The 2011-2012 Super Dutys with the 6.7L diesel would snap crankshafts. I have personally seen 3. Our tech still has the front part of one with the snout and a counterweight. Crazy part was they all still ran perfectly fine and made power, just sounded like death. The breaks are all clean breaks but did it in such a way that the crank would still spin with the broken parts meshed.
I gotta ask... how are they snapping crank shafts? That should be the single strongest thing in an engine!
 

AVB

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Georgia
I don't think any cranks have broken in Jeeps only the trucks. Last I heard it was from towing and spinning tires. I would have thought that the automatic transmission would slip before the crank broke.
 
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14,720
Location
Santa Barbara, CA
Originally Posted by Skippy722
Originally Posted by bdcardinal
Originally Posted by AVB
Not just bearing problems but breaking crankshafts. They claim the engine has enough power that it's snapping crankshafts in certain situations. Lately we have been starting to see holes in the intake manifold.
The 2011-2012 Super Dutys with the 6.7L diesel would snap crankshafts. I have personally seen 3. Our tech still has the front part of one with the snout and a counterweight. Crazy part was they all still ran perfectly fine and made power, just sounded like death. The breaks are all clean breaks but did it in such a way that the crank would still spin with the broken parts meshed.
I gotta ask... how are they snapping crank shafts? That should be the single strongest thing in an engine!
It was a metallurgy issue. Only affected the 2011 and 2012 trucks. The first picture shows the rest of the crank still in the block with the front section taken out.

IMG_9813.jpg


IMG_9810.jpg
 

Tikka

Thread starter
Messages
283
Location
England
Originally Posted by CleverUserName
Originally Posted by billt460
The biggest problem I heard of with them, (this was back in 2015 when I was considering one in my Grand Cherokee), was the timing sprocket on the camshaft was pressed on, and not welded. This caused issues with many engines, when the sprocket got loose and started to slip. I don't know if they corrected it or not. I know they stopped offering the Ram pickup with the Eco Diesel for a brief time. I think there were several other issues with that engine as well.
I was also considering buying a 2017 Ram Ecodiesel as they were basically giving them away, however I changed my mind because I didn't want a turd and bought a GMC Canyon Duramax instead. The timing sprocket isn't a real issue. There is a YT video of a guy rambling on about it but it's rare and not one of the common failures with this engine. The main cause of engine failures with the 3.0 ecodiesel has been big end and rod bearing failures. FCA changed the oil spec to CJ-4 and also reprogrammed the TCM to limit lugging which helped but also reduced the advertised FE by 3-4 MPGs. Another cause of oil related failures is the cheap oil cooler which is prone to leaking which also contaminated the oil causing engine damage.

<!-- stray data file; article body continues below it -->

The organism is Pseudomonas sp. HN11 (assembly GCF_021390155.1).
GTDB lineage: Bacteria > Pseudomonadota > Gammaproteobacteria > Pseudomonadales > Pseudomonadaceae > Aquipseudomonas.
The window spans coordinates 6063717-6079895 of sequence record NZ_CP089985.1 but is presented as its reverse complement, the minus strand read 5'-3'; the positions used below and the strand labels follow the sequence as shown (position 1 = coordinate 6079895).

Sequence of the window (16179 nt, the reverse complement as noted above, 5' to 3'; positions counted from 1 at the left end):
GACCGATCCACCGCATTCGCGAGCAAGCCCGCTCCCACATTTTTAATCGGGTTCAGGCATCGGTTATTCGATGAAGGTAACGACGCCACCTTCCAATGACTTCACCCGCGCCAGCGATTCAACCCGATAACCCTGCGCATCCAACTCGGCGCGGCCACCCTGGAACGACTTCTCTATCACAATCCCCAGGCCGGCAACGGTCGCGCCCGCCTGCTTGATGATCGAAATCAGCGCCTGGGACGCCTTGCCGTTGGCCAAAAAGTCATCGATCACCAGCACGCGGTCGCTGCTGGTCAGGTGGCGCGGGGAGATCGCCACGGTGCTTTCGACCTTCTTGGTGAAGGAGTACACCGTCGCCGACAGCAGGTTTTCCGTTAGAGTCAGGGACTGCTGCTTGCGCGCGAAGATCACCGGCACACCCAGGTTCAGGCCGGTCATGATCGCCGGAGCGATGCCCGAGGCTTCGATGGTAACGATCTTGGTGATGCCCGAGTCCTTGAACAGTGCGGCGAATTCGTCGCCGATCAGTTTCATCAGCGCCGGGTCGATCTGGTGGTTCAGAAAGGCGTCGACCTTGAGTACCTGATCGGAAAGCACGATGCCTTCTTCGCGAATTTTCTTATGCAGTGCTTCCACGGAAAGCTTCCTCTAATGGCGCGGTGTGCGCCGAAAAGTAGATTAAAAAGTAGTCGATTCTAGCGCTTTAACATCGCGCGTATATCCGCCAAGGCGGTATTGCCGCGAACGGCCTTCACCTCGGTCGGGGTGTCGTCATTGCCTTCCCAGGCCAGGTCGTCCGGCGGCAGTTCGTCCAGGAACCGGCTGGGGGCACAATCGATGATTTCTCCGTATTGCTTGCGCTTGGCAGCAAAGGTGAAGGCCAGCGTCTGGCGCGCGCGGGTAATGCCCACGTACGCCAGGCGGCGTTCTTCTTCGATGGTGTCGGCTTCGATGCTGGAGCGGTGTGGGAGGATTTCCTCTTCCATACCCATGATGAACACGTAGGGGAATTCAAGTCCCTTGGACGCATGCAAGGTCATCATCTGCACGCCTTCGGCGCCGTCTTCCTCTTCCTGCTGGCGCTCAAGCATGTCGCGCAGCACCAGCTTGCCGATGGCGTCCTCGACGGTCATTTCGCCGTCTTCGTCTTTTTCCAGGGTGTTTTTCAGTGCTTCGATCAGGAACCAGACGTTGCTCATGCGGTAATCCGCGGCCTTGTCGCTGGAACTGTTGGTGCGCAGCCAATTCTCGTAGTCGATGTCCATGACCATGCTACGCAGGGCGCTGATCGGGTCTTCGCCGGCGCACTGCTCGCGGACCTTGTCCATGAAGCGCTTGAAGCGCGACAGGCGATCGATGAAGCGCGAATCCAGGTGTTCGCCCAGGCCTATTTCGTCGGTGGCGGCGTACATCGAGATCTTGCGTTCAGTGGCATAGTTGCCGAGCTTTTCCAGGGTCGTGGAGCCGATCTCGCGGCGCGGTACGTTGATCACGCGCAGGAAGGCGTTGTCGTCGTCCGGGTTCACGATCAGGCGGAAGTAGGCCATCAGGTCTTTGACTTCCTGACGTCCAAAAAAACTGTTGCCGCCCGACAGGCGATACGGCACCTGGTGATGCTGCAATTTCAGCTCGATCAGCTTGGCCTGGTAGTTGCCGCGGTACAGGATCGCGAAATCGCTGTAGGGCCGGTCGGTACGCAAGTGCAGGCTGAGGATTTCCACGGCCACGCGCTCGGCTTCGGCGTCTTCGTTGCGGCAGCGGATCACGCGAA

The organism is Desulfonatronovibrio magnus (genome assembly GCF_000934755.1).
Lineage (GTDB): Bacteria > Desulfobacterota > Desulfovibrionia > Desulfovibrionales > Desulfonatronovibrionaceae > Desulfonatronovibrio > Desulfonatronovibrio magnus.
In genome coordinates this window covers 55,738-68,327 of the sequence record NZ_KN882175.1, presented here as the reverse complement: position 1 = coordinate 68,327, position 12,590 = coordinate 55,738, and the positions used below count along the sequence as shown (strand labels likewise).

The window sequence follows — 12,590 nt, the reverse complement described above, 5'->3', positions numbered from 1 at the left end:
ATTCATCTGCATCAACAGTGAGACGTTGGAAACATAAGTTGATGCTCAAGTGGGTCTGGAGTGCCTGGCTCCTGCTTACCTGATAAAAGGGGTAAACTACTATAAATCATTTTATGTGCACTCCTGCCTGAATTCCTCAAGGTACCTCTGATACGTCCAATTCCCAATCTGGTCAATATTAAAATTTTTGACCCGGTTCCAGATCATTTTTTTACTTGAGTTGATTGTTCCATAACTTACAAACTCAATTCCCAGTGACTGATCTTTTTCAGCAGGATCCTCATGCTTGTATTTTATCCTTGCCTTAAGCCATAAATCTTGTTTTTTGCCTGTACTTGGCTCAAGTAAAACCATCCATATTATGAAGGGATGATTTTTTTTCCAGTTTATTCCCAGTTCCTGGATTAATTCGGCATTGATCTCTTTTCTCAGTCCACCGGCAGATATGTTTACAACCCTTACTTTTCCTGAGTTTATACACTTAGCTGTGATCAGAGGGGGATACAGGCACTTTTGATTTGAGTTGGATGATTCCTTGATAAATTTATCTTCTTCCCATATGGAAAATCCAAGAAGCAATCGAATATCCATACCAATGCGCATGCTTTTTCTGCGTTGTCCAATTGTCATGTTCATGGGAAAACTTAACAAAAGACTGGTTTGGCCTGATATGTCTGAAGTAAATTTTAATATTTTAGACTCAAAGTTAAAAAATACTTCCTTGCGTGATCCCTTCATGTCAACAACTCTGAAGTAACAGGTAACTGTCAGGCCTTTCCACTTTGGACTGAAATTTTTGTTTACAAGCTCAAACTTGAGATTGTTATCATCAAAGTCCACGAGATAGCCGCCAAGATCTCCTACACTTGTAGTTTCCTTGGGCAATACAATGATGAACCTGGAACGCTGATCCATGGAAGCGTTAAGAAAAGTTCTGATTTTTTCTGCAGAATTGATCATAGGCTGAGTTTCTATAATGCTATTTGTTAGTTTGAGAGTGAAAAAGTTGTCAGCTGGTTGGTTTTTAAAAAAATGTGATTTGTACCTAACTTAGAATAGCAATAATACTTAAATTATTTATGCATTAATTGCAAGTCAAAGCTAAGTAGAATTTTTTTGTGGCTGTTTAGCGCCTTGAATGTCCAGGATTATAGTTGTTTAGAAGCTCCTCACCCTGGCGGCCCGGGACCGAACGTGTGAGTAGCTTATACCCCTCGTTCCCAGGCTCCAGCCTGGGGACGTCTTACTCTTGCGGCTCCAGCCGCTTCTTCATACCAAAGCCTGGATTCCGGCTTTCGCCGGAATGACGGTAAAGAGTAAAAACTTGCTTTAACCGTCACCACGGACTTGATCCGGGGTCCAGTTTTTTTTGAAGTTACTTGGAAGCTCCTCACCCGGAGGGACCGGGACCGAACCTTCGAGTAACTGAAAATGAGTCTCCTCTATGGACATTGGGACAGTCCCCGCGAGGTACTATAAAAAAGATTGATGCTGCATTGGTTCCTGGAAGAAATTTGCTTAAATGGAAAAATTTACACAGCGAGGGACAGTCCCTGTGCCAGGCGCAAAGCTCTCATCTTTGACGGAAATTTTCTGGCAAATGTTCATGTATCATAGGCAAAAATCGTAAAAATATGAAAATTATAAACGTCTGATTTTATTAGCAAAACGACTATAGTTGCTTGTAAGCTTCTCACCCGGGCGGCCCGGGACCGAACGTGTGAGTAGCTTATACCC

Hi This is the kind of thing I am hearing about in UK. What do you mean by 'lugging'? Is the big end bearing failure down to fuel dilution? Is this why they thought a HDEO could cope better? Does the oil cooler issue lead to coolant entering the oil? Thanks for your help. Tikka.
 
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2,877
Location
USA
Lugging is running an engine at unusually low rpm (high gear relative to the road speed) with the throttle wide open or nearly so. Though a diesel is sort of intended to run this way and handle it better than a gas engine, it is a lot of stress on the bearings.
 
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1,345
Location
FL
Lugging is like when you shift from 1st to 3rd or 4th by mistake. If the car does not stall and you floor it you go nowhere fast and the engine is crying.
 

Tikka

Thread starter
Messages
283
Location
England
Hi So that is what 'Lugging' means. We call it 'labouring' over here. Not easy to do with an auto box though smile
 

Tikka

Thread starter
Messages
283
Location
England
So when it comes to a used vehicle with this engine I guess the following would help? Ensure vehicle has documented history of timely performed oil changes. Monitor engine oil by UOA and use a good quality 5/40 HDEO.